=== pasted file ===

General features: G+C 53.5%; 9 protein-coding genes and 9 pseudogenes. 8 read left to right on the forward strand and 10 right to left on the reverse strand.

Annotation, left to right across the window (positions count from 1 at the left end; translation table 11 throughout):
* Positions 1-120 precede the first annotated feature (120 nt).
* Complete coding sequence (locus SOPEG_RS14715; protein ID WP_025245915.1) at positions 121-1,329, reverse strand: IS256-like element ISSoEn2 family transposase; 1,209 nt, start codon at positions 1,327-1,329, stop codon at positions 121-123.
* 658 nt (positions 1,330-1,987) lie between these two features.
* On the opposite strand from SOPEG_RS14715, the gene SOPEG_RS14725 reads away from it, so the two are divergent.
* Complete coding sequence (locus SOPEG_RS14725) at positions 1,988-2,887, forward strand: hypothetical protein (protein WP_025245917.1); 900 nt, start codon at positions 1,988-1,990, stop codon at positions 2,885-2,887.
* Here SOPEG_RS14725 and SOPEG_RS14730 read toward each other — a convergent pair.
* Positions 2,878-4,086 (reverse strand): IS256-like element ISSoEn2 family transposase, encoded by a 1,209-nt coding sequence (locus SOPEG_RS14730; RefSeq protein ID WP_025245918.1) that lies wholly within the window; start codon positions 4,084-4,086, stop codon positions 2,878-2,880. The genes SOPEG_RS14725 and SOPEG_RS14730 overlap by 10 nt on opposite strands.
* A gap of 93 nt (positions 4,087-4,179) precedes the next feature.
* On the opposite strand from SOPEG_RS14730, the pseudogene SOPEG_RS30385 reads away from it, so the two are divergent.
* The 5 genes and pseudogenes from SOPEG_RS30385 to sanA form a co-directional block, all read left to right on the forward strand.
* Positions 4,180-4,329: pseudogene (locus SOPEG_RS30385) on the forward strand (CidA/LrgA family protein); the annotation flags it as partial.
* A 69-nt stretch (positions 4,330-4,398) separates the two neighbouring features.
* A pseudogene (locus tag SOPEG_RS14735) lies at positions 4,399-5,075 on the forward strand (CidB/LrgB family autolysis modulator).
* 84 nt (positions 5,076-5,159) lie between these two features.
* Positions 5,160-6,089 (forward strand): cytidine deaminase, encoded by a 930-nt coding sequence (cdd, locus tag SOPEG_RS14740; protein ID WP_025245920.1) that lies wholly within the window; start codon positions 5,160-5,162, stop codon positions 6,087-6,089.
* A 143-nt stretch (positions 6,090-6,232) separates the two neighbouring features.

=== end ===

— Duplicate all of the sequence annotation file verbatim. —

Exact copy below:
General features: G+C 53.5%; 9 protein-coding genes and 9 pseudogenes. 8 read left to right on the forward strand and 10 right to left on the reverse strand.

Annotation, left to right across the window (positions count from 1 at the left end; translation table 11 throughout):
* Positions 1-120 precede the first annotated feature (120 nt).
* Complete coding sequence (locus SOPEG_RS14715; protein ID WP_025245915.1) at positions 121-1,329, reverse strand: IS256-like element ISSoEn2 family transposase; 1,209 nt, start codon at positions 1,327-1,329, stop codon at positions 121-123.
* 658 nt (positions 1,330-1,987) lie between these two features.
* On the opposite strand from SOPEG_RS14715, the gene SOPEG_RS14725 reads away from it, so the two are divergent.
* Complete coding sequence (locus SOPEG_RS14725) at positions 1,988-2,887, forward strand: hypothetical protein (protein WP_025245917.1); 900 nt, start codon at positions 1,988-1,990, stop codon at positions 2,885-2,887.
* Here SOPEG_RS14725 and SOPEG_RS14730 read toward each other — a convergent pair.
* Positions 2,878-4,086 (reverse strand): IS256-like element ISSoEn2 family transposase, encoded by a 1,209-nt coding sequence (locus SOPEG_RS14730; RefSeq protein ID WP_025245918.1) that lies wholly within the window; start codon positions 4,084-4,086, stop codon positions 2,878-2,880. The genes SOPEG_RS14725 and SOPEG_RS14730 overlap by 10 nt on opposite strands.
* A gap of 93 nt (positions 4,087-4,179) precedes the next feature.
* On the opposite strand from SOPEG_RS14730, the pseudogene SOPEG_RS30385 reads away from it, so the two are divergent.
* The 5 genes and pseudogenes from SOPEG_RS30385 to sanA form a co-directional block, all read left to right on the forward strand.
* Positions 4,180-4,329: pseudogene (locus SOPEG_RS30385) on the forward strand (CidA/LrgA family protein); the annotation flags it as partial.
* A 69-nt stretch (positions 4,330-4,398) separates the two neighbouring features.
* A pseudogene (locus tag SOPEG_RS14735) lies at positions 4,399-5,075 on the forward strand (CidB/LrgB family autolysis modulator).
* 84 nt (positions 5,076-5,159) lie between these two features.
* Positions 5,160-6,089 (forward strand): cytidine deaminase, encoded by a 930-nt coding sequence (cdd, locus tag SOPEG_RS14740; protein ID WP_025245920.1) that lies wholly within the window; start codon positions 5,160-5,162, stop codon positions 6,087-6,089.
* A 143-nt stretch (positions 6,090-6,232) separates the two neighbouring features.